Everywhere you look the last three days at Belmont Park you’re bound to see young women in white dresses and hats, toting a tray of LIQS Cocktail Shots, explaining and trying to sell the colorful concoctions. Late Friday afternoon a few friendly not-so-much cocktail hustlers made a final pass through the owner’s box area as the minutes ticked into seconds before one of six stakes on the card.
They sold a handful of shots to some of the sear sucker and sundress set on hand, then spotted Charlie Baker and a friend a few rows up as they settled deep into the backs of their chair just before the 38th running of the Grade 2 True North Stakes. Baker politely declined their offer, with a caveat.
“Come see us after the race,” he said, laughing as the field of five including his gelding Joking readied for the load.
A shade more than a minute and eight seconds later the shot girls were nowhere to be found. Baker was still there, albeit only briefly after pumping his fists and raising his arms after Joking got up in the final strides to defeat Dads Caps and give his veteran trainer his first graded stakes victory.
“Super,” was how Baker described winning his first graded race, with a 7-year-old gelding he claimed for $20,000 more than two years ago in the dead of winter at Aqueduct. “I was looking for a graded stakes horse forever. … I never really imaged he would be the first.”
The crowd on hand for the Belmont Stakes eve card and those wagering from afar didn’t give Joking much of a chance either. He went to the post for the True North at a tick under 10-1, odds that were certainly shorter because of the scratch of Private Zone, against his four opponents. Only Dads caps, at 12-1, was a longer price.
Joking and Manny Franco trailed the field for the opening half as Dads Caps ripped splits of :22.44 and :44.71, shrugging off challenges first from 6/5 favorite Catalina Red and then Holy Boss. Dads Caps opened up in midstretch, just as Franco got Joking interested.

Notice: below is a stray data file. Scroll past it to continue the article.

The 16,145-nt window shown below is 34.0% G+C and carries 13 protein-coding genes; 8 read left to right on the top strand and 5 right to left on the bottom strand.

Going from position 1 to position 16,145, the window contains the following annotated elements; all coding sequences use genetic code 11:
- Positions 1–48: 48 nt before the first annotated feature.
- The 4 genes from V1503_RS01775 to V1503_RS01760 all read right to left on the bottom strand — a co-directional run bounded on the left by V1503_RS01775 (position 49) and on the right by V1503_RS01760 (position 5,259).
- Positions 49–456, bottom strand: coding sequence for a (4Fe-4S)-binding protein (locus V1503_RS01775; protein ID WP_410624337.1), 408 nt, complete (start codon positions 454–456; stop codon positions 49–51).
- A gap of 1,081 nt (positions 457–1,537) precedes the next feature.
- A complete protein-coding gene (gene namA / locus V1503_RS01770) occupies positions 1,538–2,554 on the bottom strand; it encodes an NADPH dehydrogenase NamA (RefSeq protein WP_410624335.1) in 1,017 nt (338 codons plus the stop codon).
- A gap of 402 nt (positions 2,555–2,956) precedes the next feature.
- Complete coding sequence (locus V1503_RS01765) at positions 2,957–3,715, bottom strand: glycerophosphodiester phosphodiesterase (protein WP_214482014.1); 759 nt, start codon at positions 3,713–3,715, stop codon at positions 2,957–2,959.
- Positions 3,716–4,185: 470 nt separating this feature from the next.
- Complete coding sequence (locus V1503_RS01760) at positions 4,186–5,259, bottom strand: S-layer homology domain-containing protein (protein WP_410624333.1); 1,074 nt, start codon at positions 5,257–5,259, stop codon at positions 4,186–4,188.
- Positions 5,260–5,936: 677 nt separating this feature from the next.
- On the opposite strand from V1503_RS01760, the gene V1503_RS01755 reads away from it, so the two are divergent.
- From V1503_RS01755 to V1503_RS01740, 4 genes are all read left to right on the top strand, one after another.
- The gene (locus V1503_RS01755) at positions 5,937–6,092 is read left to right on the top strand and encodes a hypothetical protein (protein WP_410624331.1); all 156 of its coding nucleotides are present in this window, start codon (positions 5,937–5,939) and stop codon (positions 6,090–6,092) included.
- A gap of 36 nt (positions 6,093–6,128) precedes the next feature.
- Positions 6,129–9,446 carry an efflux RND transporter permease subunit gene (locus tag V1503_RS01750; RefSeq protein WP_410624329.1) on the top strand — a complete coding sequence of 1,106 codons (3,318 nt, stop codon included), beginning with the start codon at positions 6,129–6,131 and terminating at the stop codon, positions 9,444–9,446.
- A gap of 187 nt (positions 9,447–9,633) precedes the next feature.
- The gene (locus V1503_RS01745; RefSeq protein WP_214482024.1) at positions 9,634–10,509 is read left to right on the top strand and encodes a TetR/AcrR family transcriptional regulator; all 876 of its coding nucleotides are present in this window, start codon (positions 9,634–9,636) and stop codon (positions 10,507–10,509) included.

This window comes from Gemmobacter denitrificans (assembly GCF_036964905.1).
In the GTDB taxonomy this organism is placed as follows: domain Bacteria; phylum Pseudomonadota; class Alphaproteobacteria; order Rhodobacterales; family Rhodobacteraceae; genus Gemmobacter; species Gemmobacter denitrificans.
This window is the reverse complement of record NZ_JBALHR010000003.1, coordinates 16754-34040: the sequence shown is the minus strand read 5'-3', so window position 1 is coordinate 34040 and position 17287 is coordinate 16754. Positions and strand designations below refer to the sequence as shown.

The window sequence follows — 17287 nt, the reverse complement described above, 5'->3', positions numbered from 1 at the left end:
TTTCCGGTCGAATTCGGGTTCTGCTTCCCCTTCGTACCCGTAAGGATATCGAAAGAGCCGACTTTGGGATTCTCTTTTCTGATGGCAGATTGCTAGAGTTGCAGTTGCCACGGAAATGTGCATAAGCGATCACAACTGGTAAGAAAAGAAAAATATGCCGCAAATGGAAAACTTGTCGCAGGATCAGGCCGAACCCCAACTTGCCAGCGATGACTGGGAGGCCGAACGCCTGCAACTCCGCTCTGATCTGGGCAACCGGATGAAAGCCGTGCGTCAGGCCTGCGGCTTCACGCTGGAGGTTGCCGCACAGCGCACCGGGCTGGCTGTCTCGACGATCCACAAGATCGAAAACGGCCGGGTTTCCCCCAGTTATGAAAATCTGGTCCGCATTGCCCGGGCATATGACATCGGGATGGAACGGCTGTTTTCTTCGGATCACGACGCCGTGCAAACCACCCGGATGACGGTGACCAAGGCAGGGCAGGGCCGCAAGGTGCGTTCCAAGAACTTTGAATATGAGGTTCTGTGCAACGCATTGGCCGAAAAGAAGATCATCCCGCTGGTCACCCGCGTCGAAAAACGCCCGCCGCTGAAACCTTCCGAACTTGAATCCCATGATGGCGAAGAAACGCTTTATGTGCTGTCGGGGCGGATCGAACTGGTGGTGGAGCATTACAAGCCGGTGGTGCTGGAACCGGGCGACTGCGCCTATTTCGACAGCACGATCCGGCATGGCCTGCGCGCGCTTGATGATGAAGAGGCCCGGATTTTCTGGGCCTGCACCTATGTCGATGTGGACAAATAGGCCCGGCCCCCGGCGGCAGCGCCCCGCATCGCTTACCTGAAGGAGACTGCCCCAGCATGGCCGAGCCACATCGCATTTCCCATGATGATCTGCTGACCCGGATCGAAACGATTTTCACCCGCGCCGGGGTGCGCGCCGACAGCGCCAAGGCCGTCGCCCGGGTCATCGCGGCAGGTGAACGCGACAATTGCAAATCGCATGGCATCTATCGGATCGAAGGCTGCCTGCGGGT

Dads Caps still looked clear 50 yards from home, but Franco stayed busy on Joking and got the Distorted Humor gelding to accelerate in the final jumps to win by a neck in 1:08.04.
Baker reflected on a fairly close call in another graded stakes as he watched the replay in the tunnel after the race. He remembered Moonlight Song leading most of the way in the 2014 Belmont Sprint Championship before yielding late and finishing fourth behind the Brian Lynch-trained Clearly Now.
Ironically the reason for the scratch of Private Zone, one of the best sprinters in recent years, was because the New York Gaming Board decided to enforce a rule about “conduct detrimental to racing” involving illegal drug use. Lynch tested positive for a chemical related to marijuana and surrendered his license earlier in the week.
“I ran in that race here couple years ago with Moonlight Song, he led all the way and then got beat by that good horse for Brian Lynch,” Baker said. “And Brian Lynch was out today.”
Joking improved to 5-for-8 at Belmont with the True North victory. He’s won three of four this year, the lone loss in his seasonal debut when Baker risked him for $62,500 in a March 20 allowance-optional at Aqueduct.
Baker sweated out that race and nobody dropped a claim for the son of Distorted Humor, who started his career for his owner and breeder Darley and trainer Tom Albertrani. Joking first changed hands when David Cannizzo claimed him for $35,000 in September 2013. He made three starts for Cannizzo before Baker claimed him for $20,000.
“When I brought him back I was sweating because I knew he was such a better horse,” Baker said of the March 20 race at Aqueduct. “That’s why I didn’t put him back in for the price (for a $100,000 claiming tag April 10). He was short that day but I knew he was better horse than 62-5. I was sweating when I was taking that shot. I didn’t have anything to lose but I knew he was doing better. When I brought him back from that race I started thinking about the True North.”
Baker said Joking, always a nervous horse who doesn’t handle a change of scenery very well, put on weight this year and credits that with his development at the ripe age of 7.
The New York was one of two graded stakes on the card, the other the Grade 2 New York Stakes for fillies and mares. Chad Brown swept the trifecta in the 1 1/4-mile turf test, sending out last year’s Ballston Spa winner Dacita to a mild upset over recent Sheepshead Bay winner Sea Calisi and Guapaza.
Conrad Farm’s Theogony kicked off the day’s stakes action with a victory in the inaugural $144,000 Rags To Riches Invitational, winning the 12-furlong event on the main track in a rather sharp 2:28.42 for trainer Mark Casse and jockey Julien Leparoux. Silver Mission, a New York-bred colt by Mission Impazible, rolled in the $181,000 Tremont Stakes for 2-year-olds. Bred and owned by Randy Gullat’s Twin Creeks Racing and Becky Thomas’ Sequel Thoroughbreds, Silver Mission won by 6 ¼ lengths over Hey Mike.
Godolphin’s Kareena showed how lively the main track was winning the $147,000 Jersey Girl Stakes going 6 furlongs in 1:07.87, just .21 off champion Artax’s track record set in October 1999.
Grass marathon specialist Da Big Hoss capped the day’s stakes action with a 1 1/2-length victory over European import Now We Can in the $300,000 Belmont Gold Cup Invitational going 2 miles. The 5-year-old son of Lemon Drop Kid, winner of the Grade 2 Elkhorn at Keeneland in his last start and the John’s Call Stakes last summer at Saratoga, set a course record winning in 3:17.29.